Why Me? Hate Crime Research

This research report is derived from a project undertaken by SAREC, the Scottish Alliance of Regional Equality Councils and funded by the Big Lottery, Investing in Ideas. The research was initiated due to SAREC’s concern about the increasing levels of hate crime across Scotland and about the ways in which those who have experienced hate behaviour are supported both following an incident and in any subsequent investigation.

Click here to read the Why Me? Report

SAREC Position Paper: Supporting Victims of Hate Crime

Hate Crime, prejudice and the Bracadale Review:

Working with communities towards a Scotland without Prejudice

A SAREC Position Paper

The Scottish Alliance of Regional Equality Councils (SAREC) was formed in 2007 and is made up of the four Regional Equality Councils across Scotland: West of Scotland, Edinburgh & Lothian, Central Scotland and Grampian. 

The Bracadale Review

SAREC welcomed the review into Scotland’s hate crime legislation, undertaken by Lord Bracadale and his team in 2017.  It was widely recognised that hate crime legislation was not well understood by most individuals, communities or organisations, and had been updated in a piecemeal manner by different governments over a period of 26 years.  We recognise the significant amount of work that was done to engage with communities across Scotland on both hate crime legislation as well as the broader issues relating to hate crime. 

Although we do not support all the recommendations made in the review, we recognise the need for Scotland’s approach to prejudice and hate crime to be re-developed and modernised. 

Learning lessons of the past

In the recent past Scotland and the rest of the UK has gone through radical change in terms of equality legislation.  The 2010 Equality Act pulled together 116 pieces of existing legislation as well as bringing together the enforcement bodies that were aligned to the three previous main areas of legislation (tackling race, gender and disability discrimination).  It is widely recognised that the impact of the 2010 legislation has been diminished due to the much reduced powers of the Equality & Human Rights Commission compared to its predecessors.  Without enforcement and the evolution of case law the pace of change is very slow or non-existent.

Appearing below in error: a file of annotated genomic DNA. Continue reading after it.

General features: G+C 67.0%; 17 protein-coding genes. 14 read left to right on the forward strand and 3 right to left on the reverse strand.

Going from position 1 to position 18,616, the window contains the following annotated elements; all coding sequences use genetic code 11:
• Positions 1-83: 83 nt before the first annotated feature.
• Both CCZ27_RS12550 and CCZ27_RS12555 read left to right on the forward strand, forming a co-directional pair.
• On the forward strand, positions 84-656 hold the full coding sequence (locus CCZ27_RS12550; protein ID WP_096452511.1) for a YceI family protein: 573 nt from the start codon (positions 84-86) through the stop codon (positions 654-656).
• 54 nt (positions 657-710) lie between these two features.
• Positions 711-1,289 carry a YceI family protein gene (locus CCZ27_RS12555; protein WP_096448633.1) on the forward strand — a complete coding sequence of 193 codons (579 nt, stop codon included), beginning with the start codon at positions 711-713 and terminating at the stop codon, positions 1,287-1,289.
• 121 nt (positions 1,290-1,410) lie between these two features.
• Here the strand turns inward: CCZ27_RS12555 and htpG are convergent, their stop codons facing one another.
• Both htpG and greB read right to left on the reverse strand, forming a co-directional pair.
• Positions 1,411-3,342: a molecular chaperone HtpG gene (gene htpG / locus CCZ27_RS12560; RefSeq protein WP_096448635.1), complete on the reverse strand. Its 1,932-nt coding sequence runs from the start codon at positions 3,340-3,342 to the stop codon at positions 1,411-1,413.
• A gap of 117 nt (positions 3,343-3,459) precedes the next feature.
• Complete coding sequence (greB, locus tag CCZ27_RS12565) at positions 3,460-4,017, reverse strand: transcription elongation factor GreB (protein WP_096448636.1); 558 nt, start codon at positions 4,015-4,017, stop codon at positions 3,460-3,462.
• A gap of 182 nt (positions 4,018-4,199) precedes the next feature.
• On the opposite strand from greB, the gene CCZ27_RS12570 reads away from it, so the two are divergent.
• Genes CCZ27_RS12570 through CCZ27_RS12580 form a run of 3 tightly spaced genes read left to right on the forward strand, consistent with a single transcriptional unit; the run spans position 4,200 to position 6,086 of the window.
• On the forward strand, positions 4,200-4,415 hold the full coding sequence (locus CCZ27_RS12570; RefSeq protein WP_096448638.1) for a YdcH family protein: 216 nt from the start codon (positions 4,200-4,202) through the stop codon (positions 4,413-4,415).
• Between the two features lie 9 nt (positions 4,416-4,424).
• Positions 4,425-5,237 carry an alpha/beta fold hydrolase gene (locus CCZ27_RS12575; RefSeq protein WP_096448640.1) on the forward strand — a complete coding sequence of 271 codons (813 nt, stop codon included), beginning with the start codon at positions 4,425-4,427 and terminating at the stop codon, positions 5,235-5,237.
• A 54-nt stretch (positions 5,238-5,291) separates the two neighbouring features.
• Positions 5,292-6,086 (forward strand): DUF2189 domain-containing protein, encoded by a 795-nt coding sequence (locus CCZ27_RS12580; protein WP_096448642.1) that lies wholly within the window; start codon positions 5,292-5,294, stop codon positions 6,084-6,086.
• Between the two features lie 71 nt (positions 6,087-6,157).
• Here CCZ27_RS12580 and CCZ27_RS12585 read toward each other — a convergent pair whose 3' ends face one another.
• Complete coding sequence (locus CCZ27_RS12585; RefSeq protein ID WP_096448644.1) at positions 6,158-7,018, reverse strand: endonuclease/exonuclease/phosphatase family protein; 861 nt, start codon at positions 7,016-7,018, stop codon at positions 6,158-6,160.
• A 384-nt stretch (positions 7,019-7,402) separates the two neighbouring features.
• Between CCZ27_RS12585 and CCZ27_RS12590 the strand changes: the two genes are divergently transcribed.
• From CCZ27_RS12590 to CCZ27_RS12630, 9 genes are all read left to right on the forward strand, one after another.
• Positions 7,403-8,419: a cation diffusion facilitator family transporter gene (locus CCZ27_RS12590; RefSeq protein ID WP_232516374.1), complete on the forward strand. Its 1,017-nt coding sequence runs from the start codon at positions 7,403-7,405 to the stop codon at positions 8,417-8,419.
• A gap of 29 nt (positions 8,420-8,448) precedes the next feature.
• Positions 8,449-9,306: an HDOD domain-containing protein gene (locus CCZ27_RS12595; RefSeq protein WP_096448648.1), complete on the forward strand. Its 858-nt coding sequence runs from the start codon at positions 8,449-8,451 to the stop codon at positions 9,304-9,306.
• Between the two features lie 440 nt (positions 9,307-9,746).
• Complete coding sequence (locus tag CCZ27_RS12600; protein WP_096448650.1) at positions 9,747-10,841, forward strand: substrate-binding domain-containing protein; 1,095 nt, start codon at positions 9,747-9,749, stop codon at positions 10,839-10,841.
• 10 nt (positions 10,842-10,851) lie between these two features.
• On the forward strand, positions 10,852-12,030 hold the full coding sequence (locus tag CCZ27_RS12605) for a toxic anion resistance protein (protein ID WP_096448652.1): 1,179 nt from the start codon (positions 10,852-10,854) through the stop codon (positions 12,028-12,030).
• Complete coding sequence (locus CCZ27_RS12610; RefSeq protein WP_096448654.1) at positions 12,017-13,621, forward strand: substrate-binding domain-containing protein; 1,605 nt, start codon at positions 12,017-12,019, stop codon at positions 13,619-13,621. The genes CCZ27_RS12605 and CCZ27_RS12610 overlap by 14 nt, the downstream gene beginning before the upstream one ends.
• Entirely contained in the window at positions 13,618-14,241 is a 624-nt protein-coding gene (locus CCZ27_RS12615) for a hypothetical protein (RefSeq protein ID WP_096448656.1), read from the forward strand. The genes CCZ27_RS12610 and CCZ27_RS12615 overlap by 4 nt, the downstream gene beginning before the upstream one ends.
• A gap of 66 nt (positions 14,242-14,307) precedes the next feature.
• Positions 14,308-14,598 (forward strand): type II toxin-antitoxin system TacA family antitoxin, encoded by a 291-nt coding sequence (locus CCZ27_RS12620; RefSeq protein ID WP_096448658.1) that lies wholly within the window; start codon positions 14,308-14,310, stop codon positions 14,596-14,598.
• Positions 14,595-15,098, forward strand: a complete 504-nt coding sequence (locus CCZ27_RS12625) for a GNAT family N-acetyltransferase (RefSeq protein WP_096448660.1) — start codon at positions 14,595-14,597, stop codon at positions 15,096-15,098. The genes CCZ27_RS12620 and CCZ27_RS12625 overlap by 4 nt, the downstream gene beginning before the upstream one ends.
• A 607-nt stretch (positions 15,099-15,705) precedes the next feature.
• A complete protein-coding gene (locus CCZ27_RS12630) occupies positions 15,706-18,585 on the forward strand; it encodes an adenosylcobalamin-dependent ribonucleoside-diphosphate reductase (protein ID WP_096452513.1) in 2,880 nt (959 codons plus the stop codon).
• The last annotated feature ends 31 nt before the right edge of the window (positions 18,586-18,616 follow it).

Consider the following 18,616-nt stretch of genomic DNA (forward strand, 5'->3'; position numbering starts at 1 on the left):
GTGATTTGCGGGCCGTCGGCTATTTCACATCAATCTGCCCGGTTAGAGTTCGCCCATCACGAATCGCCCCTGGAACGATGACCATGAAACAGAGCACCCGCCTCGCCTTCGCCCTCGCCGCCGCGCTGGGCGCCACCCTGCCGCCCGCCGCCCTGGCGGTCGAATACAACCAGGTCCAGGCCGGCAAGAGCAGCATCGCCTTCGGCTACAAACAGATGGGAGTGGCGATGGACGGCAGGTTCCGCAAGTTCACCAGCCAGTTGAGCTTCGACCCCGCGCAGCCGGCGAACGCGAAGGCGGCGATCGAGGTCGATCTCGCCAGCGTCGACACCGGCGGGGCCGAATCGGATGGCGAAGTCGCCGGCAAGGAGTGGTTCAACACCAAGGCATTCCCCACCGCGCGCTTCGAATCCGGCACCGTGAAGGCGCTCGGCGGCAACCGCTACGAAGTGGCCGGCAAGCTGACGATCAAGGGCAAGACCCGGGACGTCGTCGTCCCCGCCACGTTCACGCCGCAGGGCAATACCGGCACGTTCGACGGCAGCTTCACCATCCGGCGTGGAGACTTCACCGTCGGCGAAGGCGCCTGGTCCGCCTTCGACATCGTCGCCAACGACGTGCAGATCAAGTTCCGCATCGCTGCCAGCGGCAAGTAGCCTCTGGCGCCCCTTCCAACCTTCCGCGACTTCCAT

Legislation with enforcement

We recognise the significant differences between the new proposed hate crime legislation and the Equality Act, particularly given that the former is criminal legislation and the latter is civil.  However we believe it will be crucial for the success of any new legislation to have a concurrent strategy for enforcement.  A sustained and coordinated effort by the Government, Local Authorities, Health Boards, Public Bodies, Police, Third sector, local community partnerships will be required for the effective enforcement of new hate crime legislation.

Supporting communities to report hate crime

In 2017-18 the number of hate crimes reported to the procurator fiscal related to racism were 3249, while 642 crimes were aggravated by religion, 284 by disability, 1112 by sexual orientation, and 49 crimes in relation to transgender identity.   It is widely recognised that hate crime is largely under-reported, with some Police Scotland estimates putting the reported figure at 5% of the actual reported.  There is a need for a significant shift to be made in order for a significant proportion of hate crimes to be reported. 

Alongside the introduction of any new hate crime legislation, we believe that there should be an overhaul of the current system of Third Party Reporting.  In theory Third Party Reporting is a good concept but in practice it is very disappointing. Our constituent organisations are Third Party Reporting Centre and we are able to support this only because it is core to our work. We have had extensive conversations with other Third Party Reporting Centres and members of the public and our findings are:

1)  There is very low awareness of Third Party Reporting amongst the general population as well as likely victims.